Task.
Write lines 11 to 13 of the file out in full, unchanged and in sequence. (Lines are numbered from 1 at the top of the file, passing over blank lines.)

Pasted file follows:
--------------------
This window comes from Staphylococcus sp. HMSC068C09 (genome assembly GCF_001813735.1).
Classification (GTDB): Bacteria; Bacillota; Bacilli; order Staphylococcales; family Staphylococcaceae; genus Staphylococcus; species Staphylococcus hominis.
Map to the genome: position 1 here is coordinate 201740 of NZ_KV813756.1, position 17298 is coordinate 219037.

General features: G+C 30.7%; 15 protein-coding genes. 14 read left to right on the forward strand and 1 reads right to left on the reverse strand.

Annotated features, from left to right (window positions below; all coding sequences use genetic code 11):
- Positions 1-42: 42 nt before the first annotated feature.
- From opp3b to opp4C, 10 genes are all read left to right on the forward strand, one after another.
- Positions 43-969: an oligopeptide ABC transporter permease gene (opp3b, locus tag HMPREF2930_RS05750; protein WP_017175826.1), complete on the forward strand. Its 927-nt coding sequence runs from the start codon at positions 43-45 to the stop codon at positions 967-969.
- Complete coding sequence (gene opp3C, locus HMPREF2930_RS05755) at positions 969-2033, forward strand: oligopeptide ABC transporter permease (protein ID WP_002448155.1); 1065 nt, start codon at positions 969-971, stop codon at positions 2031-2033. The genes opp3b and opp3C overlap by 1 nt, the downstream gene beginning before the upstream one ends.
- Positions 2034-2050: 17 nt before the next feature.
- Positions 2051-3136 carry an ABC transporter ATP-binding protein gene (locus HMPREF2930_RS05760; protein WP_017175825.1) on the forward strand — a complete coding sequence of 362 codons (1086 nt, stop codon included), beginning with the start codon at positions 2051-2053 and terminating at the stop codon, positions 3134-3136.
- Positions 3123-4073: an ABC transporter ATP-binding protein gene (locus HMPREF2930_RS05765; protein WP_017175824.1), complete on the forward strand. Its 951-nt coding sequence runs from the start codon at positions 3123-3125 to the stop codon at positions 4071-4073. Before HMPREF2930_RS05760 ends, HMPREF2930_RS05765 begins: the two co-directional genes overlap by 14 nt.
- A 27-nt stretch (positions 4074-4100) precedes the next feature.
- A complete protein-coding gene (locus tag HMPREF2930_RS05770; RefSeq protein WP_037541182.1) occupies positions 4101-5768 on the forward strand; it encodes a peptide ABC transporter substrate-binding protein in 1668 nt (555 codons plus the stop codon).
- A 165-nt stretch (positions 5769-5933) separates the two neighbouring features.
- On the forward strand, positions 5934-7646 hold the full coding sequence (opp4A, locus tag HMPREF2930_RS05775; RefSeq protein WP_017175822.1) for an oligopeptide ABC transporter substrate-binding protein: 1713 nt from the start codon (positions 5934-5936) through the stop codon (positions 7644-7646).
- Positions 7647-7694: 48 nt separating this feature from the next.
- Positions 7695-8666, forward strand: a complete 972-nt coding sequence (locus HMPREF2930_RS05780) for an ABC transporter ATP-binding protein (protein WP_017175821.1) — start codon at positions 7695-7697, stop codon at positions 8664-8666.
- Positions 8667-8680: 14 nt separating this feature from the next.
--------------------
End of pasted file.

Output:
- Positions 2051-3136 carry an ABC transporter ATP-binding protein gene (locus HMPREF2930_RS05760; protein WP_017175825.1) on the forward strand — a complete coding sequence of 362 codons (1086 nt, stop codon included), beginning with the start codon at positions 2051-2053 and terminating at the stop codon, positions 3134-3136.
- Positions 3123-4073: an ABC transporter ATP-binding protein gene (locus HMPREF2930_RS05765; protein WP_017175824.1), complete on the forward strand. Its 951-nt coding sequence runs from the start codon at positions 3123-3125 to the stop codon at positions 4071-4073. Before HMPREF2930_RS05760 ends, HMPREF2930_RS05765 begins: the two co-directional genes overlap by 14 nt.
- A 27-nt stretch (positions 4074-4100) precedes the next feature.